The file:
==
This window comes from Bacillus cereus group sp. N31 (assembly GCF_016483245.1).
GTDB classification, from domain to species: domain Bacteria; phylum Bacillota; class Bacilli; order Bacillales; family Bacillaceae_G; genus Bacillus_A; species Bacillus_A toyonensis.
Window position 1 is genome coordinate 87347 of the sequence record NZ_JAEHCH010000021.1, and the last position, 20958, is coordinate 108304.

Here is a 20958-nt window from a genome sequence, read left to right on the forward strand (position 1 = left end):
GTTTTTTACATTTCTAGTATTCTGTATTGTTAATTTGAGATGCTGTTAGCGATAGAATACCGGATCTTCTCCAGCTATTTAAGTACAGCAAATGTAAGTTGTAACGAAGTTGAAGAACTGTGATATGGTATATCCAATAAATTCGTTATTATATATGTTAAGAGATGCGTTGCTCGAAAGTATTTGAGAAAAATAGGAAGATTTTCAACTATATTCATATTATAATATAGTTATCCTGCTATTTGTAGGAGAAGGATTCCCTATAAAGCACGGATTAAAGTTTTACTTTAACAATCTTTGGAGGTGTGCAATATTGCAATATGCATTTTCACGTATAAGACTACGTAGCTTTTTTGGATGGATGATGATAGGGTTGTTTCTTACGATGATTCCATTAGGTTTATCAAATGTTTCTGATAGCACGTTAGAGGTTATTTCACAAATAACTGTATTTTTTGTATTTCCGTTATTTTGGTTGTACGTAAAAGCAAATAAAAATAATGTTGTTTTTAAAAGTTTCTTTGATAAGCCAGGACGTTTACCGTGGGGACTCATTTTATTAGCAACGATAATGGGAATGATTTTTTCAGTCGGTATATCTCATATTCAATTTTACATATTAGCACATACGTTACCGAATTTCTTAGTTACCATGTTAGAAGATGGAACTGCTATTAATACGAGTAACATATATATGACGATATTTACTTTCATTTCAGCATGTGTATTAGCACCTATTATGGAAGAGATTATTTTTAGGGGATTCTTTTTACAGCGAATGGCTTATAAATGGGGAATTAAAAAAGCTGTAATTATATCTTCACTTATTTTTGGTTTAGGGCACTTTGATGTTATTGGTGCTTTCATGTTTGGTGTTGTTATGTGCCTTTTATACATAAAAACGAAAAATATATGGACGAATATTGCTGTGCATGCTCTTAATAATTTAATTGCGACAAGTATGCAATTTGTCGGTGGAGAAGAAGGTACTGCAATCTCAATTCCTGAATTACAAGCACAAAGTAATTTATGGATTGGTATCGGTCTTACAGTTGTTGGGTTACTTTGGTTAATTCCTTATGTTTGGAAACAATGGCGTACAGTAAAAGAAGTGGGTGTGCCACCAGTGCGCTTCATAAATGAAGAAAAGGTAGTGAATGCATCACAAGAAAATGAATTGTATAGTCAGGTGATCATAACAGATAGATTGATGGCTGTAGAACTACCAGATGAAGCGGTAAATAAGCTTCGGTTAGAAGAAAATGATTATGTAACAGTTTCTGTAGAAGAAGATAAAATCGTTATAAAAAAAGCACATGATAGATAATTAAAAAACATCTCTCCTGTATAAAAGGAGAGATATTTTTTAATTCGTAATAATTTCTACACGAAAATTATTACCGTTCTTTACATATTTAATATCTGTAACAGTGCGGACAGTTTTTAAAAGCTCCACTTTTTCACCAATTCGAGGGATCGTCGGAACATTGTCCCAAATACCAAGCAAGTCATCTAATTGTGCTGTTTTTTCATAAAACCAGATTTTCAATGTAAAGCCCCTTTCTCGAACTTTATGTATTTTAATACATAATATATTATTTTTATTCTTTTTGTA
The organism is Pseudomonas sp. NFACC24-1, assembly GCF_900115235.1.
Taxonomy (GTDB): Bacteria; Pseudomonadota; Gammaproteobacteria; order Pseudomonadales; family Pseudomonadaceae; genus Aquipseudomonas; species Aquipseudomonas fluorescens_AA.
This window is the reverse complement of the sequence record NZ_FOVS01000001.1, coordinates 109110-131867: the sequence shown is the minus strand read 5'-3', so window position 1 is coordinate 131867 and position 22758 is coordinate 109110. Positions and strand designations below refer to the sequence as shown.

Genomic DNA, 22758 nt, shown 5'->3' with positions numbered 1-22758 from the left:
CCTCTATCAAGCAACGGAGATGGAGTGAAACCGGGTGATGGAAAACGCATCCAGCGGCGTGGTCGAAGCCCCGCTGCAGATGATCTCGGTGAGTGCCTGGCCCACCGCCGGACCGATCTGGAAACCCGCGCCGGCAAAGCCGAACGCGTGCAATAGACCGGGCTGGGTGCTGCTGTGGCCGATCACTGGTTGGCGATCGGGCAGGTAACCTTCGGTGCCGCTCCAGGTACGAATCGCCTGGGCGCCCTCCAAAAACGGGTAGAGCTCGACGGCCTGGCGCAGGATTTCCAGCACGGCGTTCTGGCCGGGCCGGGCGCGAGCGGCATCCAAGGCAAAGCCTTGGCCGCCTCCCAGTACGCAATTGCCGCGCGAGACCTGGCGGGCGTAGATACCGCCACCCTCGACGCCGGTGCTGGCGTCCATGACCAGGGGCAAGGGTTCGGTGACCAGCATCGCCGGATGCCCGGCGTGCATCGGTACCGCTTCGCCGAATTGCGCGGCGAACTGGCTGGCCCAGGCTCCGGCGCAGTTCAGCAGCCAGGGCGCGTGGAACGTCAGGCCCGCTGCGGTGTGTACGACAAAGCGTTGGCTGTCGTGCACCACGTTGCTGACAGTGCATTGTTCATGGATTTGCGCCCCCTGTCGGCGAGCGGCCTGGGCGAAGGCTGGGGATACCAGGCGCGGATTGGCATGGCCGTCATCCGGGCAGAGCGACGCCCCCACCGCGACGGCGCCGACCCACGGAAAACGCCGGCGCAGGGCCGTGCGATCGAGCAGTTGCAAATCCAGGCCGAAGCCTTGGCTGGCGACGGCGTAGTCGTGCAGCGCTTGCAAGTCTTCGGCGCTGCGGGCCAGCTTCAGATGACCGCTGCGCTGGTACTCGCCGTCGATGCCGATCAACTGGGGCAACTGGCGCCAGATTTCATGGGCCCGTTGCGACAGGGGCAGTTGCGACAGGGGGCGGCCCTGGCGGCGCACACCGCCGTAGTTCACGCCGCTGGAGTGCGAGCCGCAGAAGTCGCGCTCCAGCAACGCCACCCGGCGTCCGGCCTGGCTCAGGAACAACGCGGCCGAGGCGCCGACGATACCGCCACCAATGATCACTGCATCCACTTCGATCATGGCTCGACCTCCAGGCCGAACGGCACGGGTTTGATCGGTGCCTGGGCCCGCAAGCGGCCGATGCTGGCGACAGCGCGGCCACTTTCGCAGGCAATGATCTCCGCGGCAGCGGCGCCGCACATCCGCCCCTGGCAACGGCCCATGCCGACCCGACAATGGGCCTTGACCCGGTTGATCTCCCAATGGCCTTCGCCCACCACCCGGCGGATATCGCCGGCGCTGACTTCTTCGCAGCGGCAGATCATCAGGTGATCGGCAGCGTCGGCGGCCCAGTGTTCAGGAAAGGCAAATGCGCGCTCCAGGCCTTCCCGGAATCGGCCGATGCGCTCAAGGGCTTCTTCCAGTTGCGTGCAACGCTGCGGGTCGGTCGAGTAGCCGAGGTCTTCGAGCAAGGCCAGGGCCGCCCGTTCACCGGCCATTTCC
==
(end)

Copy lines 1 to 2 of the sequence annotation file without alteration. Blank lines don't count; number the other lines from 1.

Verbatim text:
This window comes from Bacillus cereus group sp. N31 (assembly GCF_016483245.1).
GTDB classification, from domain to species: domain Bacteria; phylum Bacillota; class Bacilli; order Bacillales; family Bacillaceae_G; genus Bacillus_A; species Bacillus_A toyonensis.